Leadership Reflections on Hosting District Conference Successfully

I’ve been asking myself, “From a leadership standpoint, why did it go so well?”   “What were some key ingredients in the mix that made it all come together?”   Here are some of my answers.  I’ve tried to order them so that the ones I consider most important are near the top.

  • It was a request that we accepted together.  I asked several key leaders if they thought it was a good idea before we said we would accept the challenge.  So key leaders were on board from the start.
  • It was a big enough challenge to stretch us.  Everyone knew when I told them the level of people that were coming and the number coming that it would tax our facility and that it was not something that a couple people could get ready for.
  • We started planning many weeks ahead.  We appointed key leaders in charge of various areas so that preparations were not up to me.   One would be in charge of facility repairs; another in charge of the kitchen; another in charge of the worship music; another sound; etc.  I was left simply to keep my mind on the big picture, check up on progress, and to watch for additional details not already attended to.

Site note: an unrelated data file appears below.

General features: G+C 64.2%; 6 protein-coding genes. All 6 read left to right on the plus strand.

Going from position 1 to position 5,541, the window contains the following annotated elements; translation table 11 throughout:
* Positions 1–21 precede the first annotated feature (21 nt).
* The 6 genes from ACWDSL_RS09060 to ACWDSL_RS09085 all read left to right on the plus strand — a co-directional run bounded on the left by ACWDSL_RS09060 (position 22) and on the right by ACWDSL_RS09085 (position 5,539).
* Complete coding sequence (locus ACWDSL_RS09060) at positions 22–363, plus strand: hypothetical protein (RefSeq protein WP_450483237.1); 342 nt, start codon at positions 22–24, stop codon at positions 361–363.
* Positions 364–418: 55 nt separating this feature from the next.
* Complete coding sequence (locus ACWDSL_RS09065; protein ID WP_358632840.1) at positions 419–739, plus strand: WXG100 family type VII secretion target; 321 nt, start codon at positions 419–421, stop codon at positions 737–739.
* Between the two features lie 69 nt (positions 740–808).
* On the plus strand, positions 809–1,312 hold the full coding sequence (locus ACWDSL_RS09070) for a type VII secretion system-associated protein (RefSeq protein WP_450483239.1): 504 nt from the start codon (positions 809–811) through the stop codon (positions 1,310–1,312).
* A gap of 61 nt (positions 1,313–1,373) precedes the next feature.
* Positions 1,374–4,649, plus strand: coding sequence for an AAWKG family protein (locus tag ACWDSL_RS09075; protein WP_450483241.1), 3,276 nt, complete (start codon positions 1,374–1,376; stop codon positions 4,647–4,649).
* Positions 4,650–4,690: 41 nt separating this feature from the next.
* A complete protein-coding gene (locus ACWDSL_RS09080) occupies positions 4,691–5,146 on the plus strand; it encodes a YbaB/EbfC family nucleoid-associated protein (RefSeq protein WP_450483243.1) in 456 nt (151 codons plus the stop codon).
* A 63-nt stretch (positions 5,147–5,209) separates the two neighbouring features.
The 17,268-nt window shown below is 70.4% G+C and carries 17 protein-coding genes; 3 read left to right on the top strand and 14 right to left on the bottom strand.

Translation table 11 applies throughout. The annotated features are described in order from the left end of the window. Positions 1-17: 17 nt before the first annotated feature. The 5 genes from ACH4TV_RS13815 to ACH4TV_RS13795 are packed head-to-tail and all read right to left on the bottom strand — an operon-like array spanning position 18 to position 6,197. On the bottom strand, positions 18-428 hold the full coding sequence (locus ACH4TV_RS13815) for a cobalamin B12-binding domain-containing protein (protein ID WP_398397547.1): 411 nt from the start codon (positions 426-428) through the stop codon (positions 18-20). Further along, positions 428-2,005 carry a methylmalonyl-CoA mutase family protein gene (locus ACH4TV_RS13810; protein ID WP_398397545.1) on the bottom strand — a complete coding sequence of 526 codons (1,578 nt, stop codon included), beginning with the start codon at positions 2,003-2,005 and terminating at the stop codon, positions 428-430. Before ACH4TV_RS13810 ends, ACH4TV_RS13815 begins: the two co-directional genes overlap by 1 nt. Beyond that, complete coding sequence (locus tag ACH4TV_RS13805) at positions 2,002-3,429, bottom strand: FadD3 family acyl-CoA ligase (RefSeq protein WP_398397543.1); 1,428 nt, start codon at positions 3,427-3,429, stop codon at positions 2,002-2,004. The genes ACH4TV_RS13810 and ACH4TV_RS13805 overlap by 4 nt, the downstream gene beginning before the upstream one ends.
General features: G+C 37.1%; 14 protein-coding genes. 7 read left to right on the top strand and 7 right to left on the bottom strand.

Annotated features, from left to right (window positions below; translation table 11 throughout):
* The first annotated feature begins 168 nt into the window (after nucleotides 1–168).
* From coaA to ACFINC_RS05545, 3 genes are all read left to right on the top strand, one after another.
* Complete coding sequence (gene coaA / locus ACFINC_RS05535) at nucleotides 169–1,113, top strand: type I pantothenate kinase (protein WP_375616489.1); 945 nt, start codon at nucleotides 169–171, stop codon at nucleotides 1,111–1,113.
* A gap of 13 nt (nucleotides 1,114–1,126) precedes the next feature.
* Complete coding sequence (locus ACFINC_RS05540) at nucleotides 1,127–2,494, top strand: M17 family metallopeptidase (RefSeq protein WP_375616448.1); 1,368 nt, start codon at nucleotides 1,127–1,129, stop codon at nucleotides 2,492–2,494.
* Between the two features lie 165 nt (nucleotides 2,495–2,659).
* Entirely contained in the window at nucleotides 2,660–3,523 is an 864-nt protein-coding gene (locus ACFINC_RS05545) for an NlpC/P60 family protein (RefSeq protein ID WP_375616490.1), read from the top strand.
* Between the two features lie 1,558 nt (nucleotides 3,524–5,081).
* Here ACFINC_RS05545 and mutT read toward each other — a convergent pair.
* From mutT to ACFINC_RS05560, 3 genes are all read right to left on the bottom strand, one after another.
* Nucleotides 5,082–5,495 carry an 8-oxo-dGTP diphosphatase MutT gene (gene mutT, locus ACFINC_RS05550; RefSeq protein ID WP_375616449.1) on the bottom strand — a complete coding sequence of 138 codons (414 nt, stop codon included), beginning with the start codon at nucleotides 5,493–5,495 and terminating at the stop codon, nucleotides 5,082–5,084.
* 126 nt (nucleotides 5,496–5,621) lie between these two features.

• I am more of a big picture, people person, and a directional leader.   Many of the people I appointed to lead right under me in this project were detail people.   This provides a great balance for me.
  • I was willing to use this occasion to challenge the congregation to prepare on a level that we sometimes do not prepare for ourselves—especially as regards facility maintenance updates.   I treated it like we might treat it at our homes when important family company is coming.  We clean house; we finish some minor repairs we’ve been putting off, and we might even upgrade a couple things.   This created a culture of rising to the occasion.
  • I persevered in keeping the congregation on task by keeping the focus on the event that was coming, by gently reminding leaders when necessary, and by doing some personal recruiting to handle leftover details.
  • I was able to realize when I was being overwhelmed with some small details and ask for more help in that area.   For example, my office needed reorganization and cleaning.  I was too busy.   My wife stepped in and helped.

On even cursory reflection, it will quickly become obvious that these all are general guidelines that will be relevant and helpful in handling almost any organizational project.

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